:: by Lindsay Whitehurst, Website Magazine Special Contributor ::
One way to think of Twitter is as a digital watercooler, a gathering place for people to talk about their favorite TV shows, latest news or make a political statement.
Though it is one heck of a watercooler.
“About 400 million tweets are sent through the platform every day,” said Adam Bain, Twitter’s president of global revenue, at the Adobe Digital Marketing Summit in March. The platform now has 200 million active users, up from 100 million a year ago.
“We’re growing quite nicely,” Bain said — something of an understatement. Hired away from News Corp. almost three years ago as part of an effort to ramp up the company’s monetization efforts, according the blog TechCrunch, Bain is focused on mobile ads. They are expected to account for about half of Twitter’s $582.8 million in advertising revenue this year, and the company is expected to make nearly $1 billion next year on the strength of mobile, according to the research firm eMarketer, reported by Reuters.
“We have to get past this mobile first … It’s not just mobile first, it’s mobile only,” Bain said. Despite its relative youth, Bain said he doesn’t need to convince companies of the power of the platform.
“In my journey to go see [companies] I thought I would need to tell the story of ‘Why Twitter?’” Bain said. “Everyone knew why. The biggest question was, ‘How?’”
Twitter’s answer to that question, at least in part, is content. Create something fascinating, something that people want to pass on and share, and users do marketers’ work for them. Think word of mouth on steroids.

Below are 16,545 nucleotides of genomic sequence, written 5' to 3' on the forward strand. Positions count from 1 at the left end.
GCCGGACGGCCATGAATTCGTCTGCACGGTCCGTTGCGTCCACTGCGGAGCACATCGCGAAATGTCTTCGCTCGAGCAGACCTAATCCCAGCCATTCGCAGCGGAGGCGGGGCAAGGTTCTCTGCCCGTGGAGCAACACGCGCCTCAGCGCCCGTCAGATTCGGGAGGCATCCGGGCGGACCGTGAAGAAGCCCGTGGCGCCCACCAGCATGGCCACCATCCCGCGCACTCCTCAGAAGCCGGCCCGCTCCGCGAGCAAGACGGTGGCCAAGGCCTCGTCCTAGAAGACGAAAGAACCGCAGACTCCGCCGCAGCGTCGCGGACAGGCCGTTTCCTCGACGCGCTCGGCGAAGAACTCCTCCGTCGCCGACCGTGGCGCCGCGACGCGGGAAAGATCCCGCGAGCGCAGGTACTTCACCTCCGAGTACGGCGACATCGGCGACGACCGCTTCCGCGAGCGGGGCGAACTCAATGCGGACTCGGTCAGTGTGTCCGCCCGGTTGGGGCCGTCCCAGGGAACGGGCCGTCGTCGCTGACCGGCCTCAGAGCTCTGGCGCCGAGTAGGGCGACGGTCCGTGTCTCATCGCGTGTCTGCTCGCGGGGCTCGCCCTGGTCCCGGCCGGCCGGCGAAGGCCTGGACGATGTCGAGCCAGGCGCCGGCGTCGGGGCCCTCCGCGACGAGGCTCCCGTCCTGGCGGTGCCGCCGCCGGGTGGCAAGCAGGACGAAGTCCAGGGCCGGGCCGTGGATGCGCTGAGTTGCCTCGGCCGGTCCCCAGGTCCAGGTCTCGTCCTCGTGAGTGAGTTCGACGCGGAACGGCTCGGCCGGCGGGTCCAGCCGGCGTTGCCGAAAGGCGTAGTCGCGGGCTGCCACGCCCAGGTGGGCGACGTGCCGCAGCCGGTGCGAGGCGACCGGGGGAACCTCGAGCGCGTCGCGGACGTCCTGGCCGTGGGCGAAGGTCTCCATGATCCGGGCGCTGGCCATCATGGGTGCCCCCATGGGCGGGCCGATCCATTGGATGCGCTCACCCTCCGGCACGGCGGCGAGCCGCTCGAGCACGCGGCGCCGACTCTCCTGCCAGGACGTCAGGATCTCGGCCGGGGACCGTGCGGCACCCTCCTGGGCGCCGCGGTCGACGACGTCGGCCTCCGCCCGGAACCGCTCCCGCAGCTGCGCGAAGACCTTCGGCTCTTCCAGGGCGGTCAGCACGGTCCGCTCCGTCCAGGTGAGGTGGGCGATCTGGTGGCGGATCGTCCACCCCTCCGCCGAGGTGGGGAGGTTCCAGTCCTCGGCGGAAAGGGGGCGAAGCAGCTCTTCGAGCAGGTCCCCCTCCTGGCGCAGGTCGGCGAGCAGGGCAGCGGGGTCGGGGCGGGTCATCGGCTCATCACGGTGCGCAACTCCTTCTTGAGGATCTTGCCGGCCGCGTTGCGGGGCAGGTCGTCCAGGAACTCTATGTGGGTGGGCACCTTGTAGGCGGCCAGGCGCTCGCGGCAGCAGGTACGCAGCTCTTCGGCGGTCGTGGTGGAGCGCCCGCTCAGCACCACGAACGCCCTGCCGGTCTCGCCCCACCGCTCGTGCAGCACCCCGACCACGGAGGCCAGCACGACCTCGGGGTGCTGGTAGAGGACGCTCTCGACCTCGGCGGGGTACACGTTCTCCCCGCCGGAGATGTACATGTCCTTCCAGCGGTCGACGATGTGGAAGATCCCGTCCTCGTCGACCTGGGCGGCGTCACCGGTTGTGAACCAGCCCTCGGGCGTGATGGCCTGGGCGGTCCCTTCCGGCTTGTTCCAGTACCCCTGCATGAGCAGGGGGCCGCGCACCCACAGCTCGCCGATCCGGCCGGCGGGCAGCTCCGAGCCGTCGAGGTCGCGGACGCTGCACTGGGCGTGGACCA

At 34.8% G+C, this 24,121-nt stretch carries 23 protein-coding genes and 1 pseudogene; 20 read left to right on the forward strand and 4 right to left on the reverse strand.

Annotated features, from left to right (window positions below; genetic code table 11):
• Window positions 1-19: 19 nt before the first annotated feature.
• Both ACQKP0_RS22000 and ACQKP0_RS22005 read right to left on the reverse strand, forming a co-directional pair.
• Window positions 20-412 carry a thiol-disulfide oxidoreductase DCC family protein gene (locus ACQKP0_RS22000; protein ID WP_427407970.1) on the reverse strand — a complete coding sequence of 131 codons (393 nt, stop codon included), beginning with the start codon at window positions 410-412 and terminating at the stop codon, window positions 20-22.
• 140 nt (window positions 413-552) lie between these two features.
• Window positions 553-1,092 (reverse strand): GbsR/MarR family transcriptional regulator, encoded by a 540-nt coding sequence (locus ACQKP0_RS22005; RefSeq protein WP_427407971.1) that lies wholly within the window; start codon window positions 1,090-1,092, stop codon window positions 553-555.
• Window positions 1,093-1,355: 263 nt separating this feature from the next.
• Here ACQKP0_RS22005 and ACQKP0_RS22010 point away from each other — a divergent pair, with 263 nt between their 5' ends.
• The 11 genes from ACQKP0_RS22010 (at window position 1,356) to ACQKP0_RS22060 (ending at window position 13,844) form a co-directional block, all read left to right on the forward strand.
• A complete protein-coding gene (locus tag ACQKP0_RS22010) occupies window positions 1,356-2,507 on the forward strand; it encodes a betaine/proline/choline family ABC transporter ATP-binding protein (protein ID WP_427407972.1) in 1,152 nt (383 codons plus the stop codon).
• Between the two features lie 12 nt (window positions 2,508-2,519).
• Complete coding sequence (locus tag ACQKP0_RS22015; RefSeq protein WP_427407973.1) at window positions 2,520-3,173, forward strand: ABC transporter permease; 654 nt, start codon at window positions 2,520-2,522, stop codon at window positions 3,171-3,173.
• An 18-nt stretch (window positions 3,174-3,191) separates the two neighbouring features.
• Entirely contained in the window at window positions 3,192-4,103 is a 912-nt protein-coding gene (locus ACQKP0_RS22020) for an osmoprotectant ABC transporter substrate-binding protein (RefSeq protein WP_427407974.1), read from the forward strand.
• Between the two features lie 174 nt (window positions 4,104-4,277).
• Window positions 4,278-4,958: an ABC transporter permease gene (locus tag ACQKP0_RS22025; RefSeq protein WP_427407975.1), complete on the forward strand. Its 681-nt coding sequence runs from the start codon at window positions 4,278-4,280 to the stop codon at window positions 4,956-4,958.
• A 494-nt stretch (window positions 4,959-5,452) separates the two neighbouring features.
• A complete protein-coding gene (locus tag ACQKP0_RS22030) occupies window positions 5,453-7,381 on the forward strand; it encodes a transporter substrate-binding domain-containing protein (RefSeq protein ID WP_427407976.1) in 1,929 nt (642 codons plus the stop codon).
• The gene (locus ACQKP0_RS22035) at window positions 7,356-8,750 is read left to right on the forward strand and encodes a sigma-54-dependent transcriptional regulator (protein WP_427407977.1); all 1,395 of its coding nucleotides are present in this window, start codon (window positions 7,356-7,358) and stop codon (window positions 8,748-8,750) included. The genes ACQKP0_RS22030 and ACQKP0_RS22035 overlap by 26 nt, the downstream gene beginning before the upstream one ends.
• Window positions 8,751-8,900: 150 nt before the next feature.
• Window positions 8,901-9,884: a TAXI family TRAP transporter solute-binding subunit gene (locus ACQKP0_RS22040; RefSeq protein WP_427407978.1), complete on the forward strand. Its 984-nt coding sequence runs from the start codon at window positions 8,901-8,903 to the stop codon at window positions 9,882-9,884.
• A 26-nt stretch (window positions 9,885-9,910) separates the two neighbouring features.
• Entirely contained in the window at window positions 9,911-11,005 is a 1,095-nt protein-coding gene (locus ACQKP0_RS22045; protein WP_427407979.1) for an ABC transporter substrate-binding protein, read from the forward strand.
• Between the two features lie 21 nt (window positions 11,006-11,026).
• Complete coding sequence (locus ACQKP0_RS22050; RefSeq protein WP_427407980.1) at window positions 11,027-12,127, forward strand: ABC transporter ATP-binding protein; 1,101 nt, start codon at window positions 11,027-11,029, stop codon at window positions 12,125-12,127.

“When you touch our platform, you come ... with a key question — What’s hot, what’s new, what’s happening in the world,” Bain said. “Our core thesis is that, in order to measure the wallet, you have to first start by measuring the mind and heart.”
On Twitter, users don’t create in-depth profiles. Instead, they constantly create, and re-create, online personas. “You are what you tweet, you are who you follow, you are who you re-tweet,” said Bain.
Marketers need to be “so good, so interesting, so thought provoking that … people want to spread it out at their own personal risk,” Bain said. Do that, and users can be “moving the message on the marketer’s behalf.”
That take also recognizes the medium’s organic, grassroots streak, something Bain says Twitter took into account when designing their strategy for brand enhancement.
“It’s not enough to just be loud,” he said.
But Twitter still has more in prove to show online watercooler buzz can translate into dollars.
“What you’re really going to see from us is deep investigation on the analytics side,” Bain said, referencing the company’s recent acquisition of Bluefin Labs, a social TV analytics company. “The product works when we’re sending you to someplace that’s interesting.”